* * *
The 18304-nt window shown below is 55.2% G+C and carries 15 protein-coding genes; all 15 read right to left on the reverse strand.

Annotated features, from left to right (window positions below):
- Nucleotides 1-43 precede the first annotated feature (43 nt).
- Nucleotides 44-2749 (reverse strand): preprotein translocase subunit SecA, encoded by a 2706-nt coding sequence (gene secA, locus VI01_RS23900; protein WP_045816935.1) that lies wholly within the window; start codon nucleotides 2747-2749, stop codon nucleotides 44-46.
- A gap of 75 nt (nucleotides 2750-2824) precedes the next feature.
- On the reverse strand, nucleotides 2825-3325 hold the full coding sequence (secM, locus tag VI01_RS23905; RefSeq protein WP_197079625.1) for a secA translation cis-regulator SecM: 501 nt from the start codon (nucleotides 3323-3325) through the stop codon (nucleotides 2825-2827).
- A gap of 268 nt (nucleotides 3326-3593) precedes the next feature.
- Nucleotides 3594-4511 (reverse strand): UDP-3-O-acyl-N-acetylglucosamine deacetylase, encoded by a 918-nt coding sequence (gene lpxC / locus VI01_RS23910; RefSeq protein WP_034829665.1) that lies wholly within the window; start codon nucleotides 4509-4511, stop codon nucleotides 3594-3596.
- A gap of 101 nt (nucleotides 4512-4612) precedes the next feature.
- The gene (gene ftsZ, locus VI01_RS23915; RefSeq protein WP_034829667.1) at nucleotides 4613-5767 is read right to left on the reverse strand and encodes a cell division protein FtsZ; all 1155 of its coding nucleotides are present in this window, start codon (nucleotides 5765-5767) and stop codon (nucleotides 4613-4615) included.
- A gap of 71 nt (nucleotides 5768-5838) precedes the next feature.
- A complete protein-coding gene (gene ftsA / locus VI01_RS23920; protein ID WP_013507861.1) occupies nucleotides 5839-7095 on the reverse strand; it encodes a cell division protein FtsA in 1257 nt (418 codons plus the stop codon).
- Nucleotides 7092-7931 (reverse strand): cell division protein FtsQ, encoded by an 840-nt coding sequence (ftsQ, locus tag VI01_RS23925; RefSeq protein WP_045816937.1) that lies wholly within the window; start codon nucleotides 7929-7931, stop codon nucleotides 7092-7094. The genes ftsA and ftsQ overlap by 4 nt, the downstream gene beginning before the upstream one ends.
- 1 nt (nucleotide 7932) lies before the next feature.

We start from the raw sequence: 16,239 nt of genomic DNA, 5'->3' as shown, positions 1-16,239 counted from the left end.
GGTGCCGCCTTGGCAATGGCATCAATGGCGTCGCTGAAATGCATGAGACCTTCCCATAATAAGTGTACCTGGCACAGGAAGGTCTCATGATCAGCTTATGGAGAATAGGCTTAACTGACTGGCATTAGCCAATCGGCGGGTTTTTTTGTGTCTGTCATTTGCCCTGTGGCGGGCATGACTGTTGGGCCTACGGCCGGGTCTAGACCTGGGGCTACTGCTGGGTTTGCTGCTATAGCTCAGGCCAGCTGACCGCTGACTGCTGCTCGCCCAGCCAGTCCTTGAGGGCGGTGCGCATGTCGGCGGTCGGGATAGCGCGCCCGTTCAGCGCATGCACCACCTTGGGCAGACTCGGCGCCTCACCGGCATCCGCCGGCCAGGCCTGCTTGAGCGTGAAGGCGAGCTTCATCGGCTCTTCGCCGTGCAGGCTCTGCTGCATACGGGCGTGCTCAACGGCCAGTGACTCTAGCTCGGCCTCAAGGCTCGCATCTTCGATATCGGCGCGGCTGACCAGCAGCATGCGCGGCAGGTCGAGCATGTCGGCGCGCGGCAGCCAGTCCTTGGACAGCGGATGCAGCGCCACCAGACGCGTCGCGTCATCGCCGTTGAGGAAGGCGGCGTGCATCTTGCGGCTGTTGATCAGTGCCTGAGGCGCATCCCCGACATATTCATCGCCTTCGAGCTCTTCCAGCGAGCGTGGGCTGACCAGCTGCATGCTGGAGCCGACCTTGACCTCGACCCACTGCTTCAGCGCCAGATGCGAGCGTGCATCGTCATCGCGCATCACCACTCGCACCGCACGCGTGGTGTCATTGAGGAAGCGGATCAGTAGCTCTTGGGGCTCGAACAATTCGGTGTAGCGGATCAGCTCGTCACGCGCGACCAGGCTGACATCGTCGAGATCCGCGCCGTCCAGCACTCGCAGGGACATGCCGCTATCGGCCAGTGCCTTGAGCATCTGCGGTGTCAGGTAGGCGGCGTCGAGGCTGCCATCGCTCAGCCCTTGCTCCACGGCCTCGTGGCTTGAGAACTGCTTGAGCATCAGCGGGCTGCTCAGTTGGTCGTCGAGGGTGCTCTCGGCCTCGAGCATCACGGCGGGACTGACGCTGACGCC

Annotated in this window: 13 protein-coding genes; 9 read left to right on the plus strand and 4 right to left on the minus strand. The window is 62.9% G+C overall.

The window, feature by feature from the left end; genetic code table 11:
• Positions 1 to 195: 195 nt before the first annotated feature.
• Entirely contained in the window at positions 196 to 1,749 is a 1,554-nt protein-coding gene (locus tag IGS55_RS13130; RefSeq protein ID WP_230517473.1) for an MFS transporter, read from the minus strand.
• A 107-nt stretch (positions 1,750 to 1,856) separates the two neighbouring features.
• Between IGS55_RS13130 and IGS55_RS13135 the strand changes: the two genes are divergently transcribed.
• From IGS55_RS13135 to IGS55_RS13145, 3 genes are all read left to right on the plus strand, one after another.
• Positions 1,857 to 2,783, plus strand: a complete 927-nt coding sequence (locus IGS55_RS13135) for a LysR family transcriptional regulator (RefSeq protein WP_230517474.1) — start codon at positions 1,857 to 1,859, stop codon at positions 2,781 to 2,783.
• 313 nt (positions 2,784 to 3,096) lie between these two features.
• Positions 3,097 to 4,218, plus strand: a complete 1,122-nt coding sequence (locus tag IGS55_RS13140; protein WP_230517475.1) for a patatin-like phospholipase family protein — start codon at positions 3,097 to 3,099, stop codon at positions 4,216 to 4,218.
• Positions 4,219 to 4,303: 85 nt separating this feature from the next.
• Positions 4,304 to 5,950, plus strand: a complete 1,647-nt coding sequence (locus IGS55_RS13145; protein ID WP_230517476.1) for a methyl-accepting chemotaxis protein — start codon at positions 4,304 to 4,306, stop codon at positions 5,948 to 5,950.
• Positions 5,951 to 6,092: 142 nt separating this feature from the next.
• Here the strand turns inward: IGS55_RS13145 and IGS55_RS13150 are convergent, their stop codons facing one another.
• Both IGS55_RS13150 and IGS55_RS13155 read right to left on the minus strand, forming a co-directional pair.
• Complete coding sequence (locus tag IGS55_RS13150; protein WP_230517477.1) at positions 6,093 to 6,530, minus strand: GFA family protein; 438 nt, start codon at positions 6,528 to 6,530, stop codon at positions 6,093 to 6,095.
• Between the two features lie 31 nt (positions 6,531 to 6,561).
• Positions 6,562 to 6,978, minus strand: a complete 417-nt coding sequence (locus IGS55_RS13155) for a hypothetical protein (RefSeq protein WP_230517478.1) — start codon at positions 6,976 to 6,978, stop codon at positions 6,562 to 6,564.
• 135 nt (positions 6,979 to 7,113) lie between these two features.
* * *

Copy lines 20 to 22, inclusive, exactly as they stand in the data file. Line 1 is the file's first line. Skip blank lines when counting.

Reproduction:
• Entirely contained in the window at positions 196 to 1,749 is a 1,554-nt protein-coding gene (locus tag IGS55_RS13130; RefSeq protein ID WP_230517473.1) for an MFS transporter, read from the minus strand.
• A 107-nt stretch (positions 1,750 to 1,856) separates the two neighbouring features.
• Between IGS55_RS13130 and IGS55_RS13135 the strand changes: the two genes are divergently transcribed.